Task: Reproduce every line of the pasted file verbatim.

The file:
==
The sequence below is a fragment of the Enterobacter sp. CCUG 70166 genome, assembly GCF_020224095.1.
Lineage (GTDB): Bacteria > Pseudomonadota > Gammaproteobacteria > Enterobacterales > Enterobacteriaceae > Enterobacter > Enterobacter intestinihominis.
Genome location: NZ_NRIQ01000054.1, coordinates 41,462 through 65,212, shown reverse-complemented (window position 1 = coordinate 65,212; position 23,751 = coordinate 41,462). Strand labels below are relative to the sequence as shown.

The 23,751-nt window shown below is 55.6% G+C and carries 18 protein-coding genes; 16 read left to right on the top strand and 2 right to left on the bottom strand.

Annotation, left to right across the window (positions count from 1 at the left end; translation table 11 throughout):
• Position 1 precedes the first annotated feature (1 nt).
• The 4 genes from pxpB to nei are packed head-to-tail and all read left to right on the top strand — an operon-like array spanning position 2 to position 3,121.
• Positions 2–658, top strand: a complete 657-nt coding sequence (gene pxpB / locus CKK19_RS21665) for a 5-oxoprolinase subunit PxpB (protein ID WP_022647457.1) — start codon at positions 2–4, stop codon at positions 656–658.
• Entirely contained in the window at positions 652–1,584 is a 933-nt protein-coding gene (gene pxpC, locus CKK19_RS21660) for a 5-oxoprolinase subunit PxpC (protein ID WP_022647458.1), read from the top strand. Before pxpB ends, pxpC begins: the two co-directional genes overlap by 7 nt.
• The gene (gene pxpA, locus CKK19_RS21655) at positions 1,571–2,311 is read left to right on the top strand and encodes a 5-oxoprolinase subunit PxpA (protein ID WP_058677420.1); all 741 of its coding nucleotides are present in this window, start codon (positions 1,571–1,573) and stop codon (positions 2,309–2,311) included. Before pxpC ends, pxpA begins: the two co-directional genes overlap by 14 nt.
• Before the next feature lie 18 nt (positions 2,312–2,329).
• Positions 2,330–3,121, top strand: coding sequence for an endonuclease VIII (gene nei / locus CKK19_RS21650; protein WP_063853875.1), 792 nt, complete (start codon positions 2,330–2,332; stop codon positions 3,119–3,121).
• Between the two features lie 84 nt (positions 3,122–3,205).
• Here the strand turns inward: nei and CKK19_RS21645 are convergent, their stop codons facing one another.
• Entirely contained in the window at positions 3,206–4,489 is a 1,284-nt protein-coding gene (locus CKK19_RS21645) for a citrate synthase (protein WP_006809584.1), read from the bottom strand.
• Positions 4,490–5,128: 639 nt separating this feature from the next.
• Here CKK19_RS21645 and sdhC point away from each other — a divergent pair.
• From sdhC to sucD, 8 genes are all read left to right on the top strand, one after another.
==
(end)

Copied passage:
The sequence below is a fragment of the Enterobacter sp. CCUG 70166 genome, assembly GCF_020224095.1.
Lineage (GTDB): Bacteria > Pseudomonadota > Gammaproteobacteria > Enterobacterales > Enterobacteriaceae > Enterobacter > Enterobacter intestinihominis.
Genome location: NZ_NRIQ01000054.1, coordinates 41,462 through 65,212, shown reverse-complemented (window position 1 = coordinate 65,212; position 23,751 = coordinate 41,462). Strand labels below are relative to the sequence as shown.

The 23,751-nt window shown below is 55.6% G+C and carries 18 protein-coding genes; 16 read left to right on the top strand and 2 right to left on the bottom strand.

Annotation, left to right across the window (positions count from 1 at the left end; translation table 11 throughout):
• Position 1 precedes the first annotated feature (1 nt).
• The 4 genes from pxpB to nei are packed head-to-tail and all read left to right on the top strand — an operon-like array spanning position 2 to position 3,121.
• Positions 2–658, top strand: a complete 657-nt coding sequence (gene pxpB / locus CKK19_RS21665) for a 5-oxoprolinase subunit PxpB (protein ID WP_022647457.1) — start codon at positions 2–4, stop codon at positions 656–658.
• Entirely contained in the window at positions 652–1,584 is a 933-nt protein-coding gene (gene pxpC, locus CKK19_RS21660) for a 5-oxoprolinase subunit PxpC (protein ID WP_022647458.1), read from the top strand. Before pxpB ends, pxpC begins: the two co-directional genes overlap by 7 nt.
• The gene (gene pxpA, locus CKK19_RS21655) at positions 1,571–2,311 is read left to right on the top strand and encodes a 5-oxoprolinase subunit PxpA (protein ID WP_058677420.1); all 741 of its coding nucleotides are present in this window, start codon (positions 1,571–1,573) and stop codon (positions 2,309–2,311) included. Before pxpC ends, pxpA begins: the two co-directional genes overlap by 14 nt.
• Before the next feature lie 18 nt (positions 2,312–2,329).
• Positions 2,330–3,121, top strand: coding sequence for an endonuclease VIII (gene nei / locus CKK19_RS21650; protein WP_063853875.1), 792 nt, complete (start codon positions 2,330–2,332; stop codon positions 3,119–3,121).
• Between the two features lie 84 nt (positions 3,122–3,205).
• Here the strand turns inward: nei and CKK19_RS21645 are convergent, their stop codons facing one another.
• Entirely contained in the window at positions 3,206–4,489 is a 1,284-nt protein-coding gene (locus CKK19_RS21645) for a citrate synthase (protein WP_006809584.1), read from the bottom strand.
• Positions 4,490–5,128: 639 nt separating this feature from the next.
• Here CKK19_RS21645 and sdhC point away from each other — a divergent pair.
• From sdhC to sucD, 8 genes are all read left to right on the top strand, one after another.